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Wilkie and Sullivan  
John Bowen compares the original Woman in White novel to the new show...
The Woman in White London produciton shot

The Woman In White has always had a life beyond itself, and Andrew Lloyd Webber’s new musical joins the quadrilles and waltzes, cloaks, bonnets and perfumes that accompanied its sensational first appearance in 1860. The novel has also had a long career on stage, adapted quickly by Wilkie Collins himself and by several others since, but, despite the quadrilles, this is the first musical version. It is easy to chart the losses: Collins’s complex narration, his dovetailing of different accounts, the novel’s fascination with documents, letters, diaries and journals, its intricate plotting, and much of its exploration of the enigmatic nature of sexuality and human identity, are gone. The plot is ruthlessly streamlined and Collins’s wilful effrontery restrained: Marian Halcombe (the excellent Maria Friedman), for example, here has no moustache. But the musical shares with the novel a belief that underneath everyday life lies a world of unnegotiable passions that language alone is not adequate to express, and this is its strength.

Charlotte Jones, who wrote the book, takes her powerful opening scene as much from Dickens’s haunting story “The Signalman” as from Collins himself. It is the beginning of a beautifully fluid production by Trevor Nunn, lucid and direct in its narration. It is not a spectacular show, by any means: modern and cinematic in its staging, it avoids the clutter that often mars Victorian period productions. Using video projection onto revolving flats, it moves with great mobility from the open scenes of Limmeridge House to the Gothic confinement of Blackwater Park and the asylum, from country house to London low-life. Through this spatially and temporally disconcerting movement, we are made aware of the uncanniness to be found in the interstices of modern life- in a graveyard or a madhouse, in telegraph wires singing in the wind or sudden death on a railway line.

Strangely enough, Jones shirks the most famous moment, when the hero Walter meets his “deceased” love Laura at her own grave. She also substitutes for Collins’s shocking and tangled revelation of Sir Percival Glyde’s illegitimacy something of a good deal more obvious and familiar, as well as losing his climatic self-immolation Indeed in many ways. Jones makes the show more akin to an earlier melodramatic or Gothic tradition than the more complex psychological explorations of sensation fiction such as Collins’s. Whereas the novel is troubled by the fragility and vulnerability of human identity and sanity, and constantly makes us distrust our sense of who is alive or dead, sane or insane, trustworthy or villainous, here any such doubts are speedily resolved. Laura, in the book, released from the asylum in which she has been wrongly imprisoned, in unrecognised by her uncle and cannot prove who she is. On stage, all is made clear in an instant.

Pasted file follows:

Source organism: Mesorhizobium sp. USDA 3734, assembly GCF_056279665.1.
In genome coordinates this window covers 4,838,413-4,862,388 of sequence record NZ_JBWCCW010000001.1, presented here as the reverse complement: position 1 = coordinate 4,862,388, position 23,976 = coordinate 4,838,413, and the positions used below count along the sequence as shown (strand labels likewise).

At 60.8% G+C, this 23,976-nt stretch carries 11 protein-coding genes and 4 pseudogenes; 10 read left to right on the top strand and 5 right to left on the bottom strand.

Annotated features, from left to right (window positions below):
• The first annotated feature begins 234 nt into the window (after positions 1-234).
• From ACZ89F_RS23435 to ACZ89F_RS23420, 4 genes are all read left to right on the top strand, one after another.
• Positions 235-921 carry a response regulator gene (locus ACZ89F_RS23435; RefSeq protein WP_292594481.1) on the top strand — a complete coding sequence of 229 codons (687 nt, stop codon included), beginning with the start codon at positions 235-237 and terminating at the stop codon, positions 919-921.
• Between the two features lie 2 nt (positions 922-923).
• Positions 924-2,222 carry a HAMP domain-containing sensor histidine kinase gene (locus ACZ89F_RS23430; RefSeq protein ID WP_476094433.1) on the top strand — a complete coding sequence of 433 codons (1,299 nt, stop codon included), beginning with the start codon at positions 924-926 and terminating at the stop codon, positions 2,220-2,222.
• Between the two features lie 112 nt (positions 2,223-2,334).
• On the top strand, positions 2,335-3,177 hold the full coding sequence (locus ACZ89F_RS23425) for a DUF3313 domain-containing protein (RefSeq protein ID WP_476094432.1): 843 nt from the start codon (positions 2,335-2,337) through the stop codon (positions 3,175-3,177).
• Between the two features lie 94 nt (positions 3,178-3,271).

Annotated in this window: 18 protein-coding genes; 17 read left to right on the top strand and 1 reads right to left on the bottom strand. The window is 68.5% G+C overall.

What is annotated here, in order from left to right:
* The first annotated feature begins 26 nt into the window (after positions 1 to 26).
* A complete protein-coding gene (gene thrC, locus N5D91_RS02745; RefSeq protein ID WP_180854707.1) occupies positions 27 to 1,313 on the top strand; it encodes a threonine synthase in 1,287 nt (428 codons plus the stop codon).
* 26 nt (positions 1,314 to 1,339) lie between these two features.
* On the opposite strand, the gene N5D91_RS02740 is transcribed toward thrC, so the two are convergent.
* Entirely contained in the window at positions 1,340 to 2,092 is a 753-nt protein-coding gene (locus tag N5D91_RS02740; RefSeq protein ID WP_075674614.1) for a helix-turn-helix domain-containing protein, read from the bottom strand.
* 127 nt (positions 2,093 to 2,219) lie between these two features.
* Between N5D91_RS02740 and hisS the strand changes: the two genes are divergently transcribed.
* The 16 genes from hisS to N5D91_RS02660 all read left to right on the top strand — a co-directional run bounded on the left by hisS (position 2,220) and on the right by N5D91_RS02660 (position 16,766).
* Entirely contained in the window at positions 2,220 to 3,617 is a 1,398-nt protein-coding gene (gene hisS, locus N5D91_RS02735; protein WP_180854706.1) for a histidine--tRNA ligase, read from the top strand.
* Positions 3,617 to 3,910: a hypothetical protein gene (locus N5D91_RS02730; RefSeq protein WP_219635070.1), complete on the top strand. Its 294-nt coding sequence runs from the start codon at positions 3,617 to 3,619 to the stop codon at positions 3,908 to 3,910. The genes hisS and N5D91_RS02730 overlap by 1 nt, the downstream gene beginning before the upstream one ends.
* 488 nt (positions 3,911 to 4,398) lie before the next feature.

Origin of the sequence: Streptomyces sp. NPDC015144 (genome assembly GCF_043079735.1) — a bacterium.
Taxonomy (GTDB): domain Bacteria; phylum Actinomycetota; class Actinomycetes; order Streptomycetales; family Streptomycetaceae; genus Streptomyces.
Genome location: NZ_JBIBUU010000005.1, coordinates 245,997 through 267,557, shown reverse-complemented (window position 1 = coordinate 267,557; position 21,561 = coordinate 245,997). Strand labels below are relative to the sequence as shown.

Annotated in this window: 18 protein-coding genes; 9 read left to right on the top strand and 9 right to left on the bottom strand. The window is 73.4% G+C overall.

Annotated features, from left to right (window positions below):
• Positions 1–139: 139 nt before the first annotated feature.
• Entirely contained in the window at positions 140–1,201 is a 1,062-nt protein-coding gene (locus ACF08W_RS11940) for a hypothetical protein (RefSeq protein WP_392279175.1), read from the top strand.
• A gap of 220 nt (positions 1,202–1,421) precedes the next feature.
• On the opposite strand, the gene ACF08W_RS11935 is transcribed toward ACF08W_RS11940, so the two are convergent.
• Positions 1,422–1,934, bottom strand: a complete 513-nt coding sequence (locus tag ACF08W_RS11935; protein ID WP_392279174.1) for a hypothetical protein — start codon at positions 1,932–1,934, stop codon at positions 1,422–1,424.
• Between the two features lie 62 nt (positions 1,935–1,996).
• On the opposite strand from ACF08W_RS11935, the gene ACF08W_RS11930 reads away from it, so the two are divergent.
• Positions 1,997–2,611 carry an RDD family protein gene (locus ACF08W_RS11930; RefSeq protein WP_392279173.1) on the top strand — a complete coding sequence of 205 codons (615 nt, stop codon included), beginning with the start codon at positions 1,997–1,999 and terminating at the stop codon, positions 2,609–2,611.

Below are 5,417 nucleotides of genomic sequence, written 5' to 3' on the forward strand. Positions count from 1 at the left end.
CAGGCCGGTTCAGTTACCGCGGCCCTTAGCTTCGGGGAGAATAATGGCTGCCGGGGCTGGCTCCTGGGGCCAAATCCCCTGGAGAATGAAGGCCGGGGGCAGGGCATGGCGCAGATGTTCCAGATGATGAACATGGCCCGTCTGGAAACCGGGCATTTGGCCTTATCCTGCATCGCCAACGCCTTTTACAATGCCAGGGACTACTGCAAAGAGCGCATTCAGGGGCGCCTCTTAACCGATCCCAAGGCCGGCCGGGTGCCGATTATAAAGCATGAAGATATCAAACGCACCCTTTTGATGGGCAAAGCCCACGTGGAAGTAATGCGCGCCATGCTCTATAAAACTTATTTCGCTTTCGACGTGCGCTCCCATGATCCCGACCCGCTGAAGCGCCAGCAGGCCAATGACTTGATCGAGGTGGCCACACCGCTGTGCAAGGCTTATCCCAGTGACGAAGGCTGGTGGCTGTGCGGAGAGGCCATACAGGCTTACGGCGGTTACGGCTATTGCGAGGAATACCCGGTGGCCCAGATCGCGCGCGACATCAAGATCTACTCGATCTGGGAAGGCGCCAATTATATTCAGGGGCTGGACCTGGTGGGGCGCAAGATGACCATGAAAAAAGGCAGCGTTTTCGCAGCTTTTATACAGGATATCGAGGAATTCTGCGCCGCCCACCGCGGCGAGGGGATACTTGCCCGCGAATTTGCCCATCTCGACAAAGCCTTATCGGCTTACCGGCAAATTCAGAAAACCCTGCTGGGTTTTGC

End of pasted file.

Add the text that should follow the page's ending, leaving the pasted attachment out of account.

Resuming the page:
Collins has often been seen as proto-feminist, with his powerfully assertive women characters and questioning of male power and sexuality. This show rightly keeps the three main women characters- Laura, her half-sister Marian and her near-double Anne Catherick- at its moral and dramatic centre, but loses much of the complexity of the men: Edward Petherbridge’s Frederick Farlie is a good deal less sexually and morally ambiguous than in the book and Sir Percival (Oliver Darley) is simply a stock bad aristocrat. Michael Crawford’s fat-suited, prosthetic-jowled Count Fosco is the biggest thing in the show, in every sense a seductive villain trapped in an absurd body and poodle’s haircut. At a crucial moment, Jones cuts through Collins’s complex plotting by having Marian pretend to seduce Fosco (in a gown she borrows from the brothel downstairs) in order to find her half-sister’s hiding place. It is arguably the strongest scene in the show, which the grotesquely oral Crawford (who brilliantly succeeds in not being upstaged by a rat crawling all over him) carries off with great vulgar charm. But it also turns the plot into farce and flattens Marian and Fosco’s erotic attraction into something safer and less disconcerting.

And the music? Shortly before his death, Sir Percival complains about the terrible noise in his head, but he is being unfair to Lloyd Webber. There are predictably emphatic climaxes but also some attractive melodies and witty pastiche, at times akin to Rossini, at others achieving a sort of Wilkie-and-Sullivan effect. David Zippel’s lyrics have their occasional thumps (did I hear: “with his hanky/ he’s terribly cranky”?), but are efficient enough. The show is not, as Lucy Snowe put it about a rather different performance in Villette, “a mighty revelation”, but nor is it “a spectacle, low, horrible, immoral”. Indeed, it looks like a hit.

This article first appeared in the Times Literary Supplement, 24/09/04

Posted on: 24th September 2004

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